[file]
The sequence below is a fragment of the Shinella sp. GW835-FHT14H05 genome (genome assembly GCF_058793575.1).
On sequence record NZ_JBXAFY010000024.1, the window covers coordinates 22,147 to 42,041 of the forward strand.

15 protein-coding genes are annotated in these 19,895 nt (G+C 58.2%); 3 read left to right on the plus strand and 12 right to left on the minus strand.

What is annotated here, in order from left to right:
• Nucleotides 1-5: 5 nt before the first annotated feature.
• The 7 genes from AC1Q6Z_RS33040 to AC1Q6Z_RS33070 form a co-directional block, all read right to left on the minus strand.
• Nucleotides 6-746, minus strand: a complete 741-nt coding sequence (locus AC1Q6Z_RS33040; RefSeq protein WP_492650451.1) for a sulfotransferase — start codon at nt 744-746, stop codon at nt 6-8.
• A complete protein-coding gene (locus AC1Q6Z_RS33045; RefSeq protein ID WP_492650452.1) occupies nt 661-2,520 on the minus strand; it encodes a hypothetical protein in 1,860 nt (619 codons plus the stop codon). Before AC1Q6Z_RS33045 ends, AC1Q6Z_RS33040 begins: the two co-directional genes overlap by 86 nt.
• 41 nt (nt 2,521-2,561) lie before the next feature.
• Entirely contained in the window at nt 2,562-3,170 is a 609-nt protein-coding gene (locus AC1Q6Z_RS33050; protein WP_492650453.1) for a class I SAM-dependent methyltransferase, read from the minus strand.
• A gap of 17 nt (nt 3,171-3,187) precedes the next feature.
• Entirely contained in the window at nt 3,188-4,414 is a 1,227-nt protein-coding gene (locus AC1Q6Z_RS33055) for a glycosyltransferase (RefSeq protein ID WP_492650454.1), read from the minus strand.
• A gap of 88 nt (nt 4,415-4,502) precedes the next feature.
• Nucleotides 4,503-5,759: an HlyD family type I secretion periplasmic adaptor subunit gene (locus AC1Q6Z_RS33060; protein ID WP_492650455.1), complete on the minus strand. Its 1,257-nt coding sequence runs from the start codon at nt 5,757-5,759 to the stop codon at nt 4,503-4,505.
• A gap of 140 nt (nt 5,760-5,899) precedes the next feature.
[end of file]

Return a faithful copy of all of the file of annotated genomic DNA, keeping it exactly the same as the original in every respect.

The sequence below is a fragment of the Shinella sp. GW835-FHT14H05 genome (genome assembly GCF_058793575.1).
On sequence record NZ_JBXAFY010000024.1, the window covers coordinates 22,147 to 42,041 of the forward strand.

15 protein-coding genes are annotated in these 19,895 nt (G+C 58.2%); 3 read left to right on the plus strand and 12 right to left on the minus strand.

What is annotated here, in order from left to right:
• Nucleotides 1-5: 5 nt before the first annotated feature.
• The 7 genes from AC1Q6Z_RS33040 to AC1Q6Z_RS33070 form a co-directional block, all read right to left on the minus strand.
• Nucleotides 6-746, minus strand: a complete 741-nt coding sequence (locus AC1Q6Z_RS33040; RefSeq protein WP_492650451.1) for a sulfotransferase — start codon at nt 744-746, stop codon at nt 6-8.
• A complete protein-coding gene (locus AC1Q6Z_RS33045; RefSeq protein ID WP_492650452.1) occupies nt 661-2,520 on the minus strand; it encodes a hypothetical protein in 1,860 nt (619 codons plus the stop codon). Before AC1Q6Z_RS33045 ends, AC1Q6Z_RS33040 begins: the two co-directional genes overlap by 86 nt.
• 41 nt (nt 2,521-2,561) lie before the next feature.
• Entirely contained in the window at nt 2,562-3,170 is a 609-nt protein-coding gene (locus AC1Q6Z_RS33050; protein WP_492650453.1) for a class I SAM-dependent methyltransferase, read from the minus strand.
• A gap of 17 nt (nt 3,171-3,187) precedes the next feature.
• Entirely contained in the window at nt 3,188-4,414 is a 1,227-nt protein-coding gene (locus AC1Q6Z_RS33055) for a glycosyltransferase (RefSeq protein ID WP_492650454.1), read from the minus strand.
• A gap of 88 nt (nt 4,415-4,502) precedes the next feature.
• Nucleotides 4,503-5,759: an HlyD family type I secretion periplasmic adaptor subunit gene (locus AC1Q6Z_RS33060; protein ID WP_492650455.1), complete on the minus strand. Its 1,257-nt coding sequence runs from the start codon at nt 5,757-5,759 to the stop codon at nt 4,503-4,505.
• A gap of 140 nt (nt 5,760-5,899) precedes the next feature.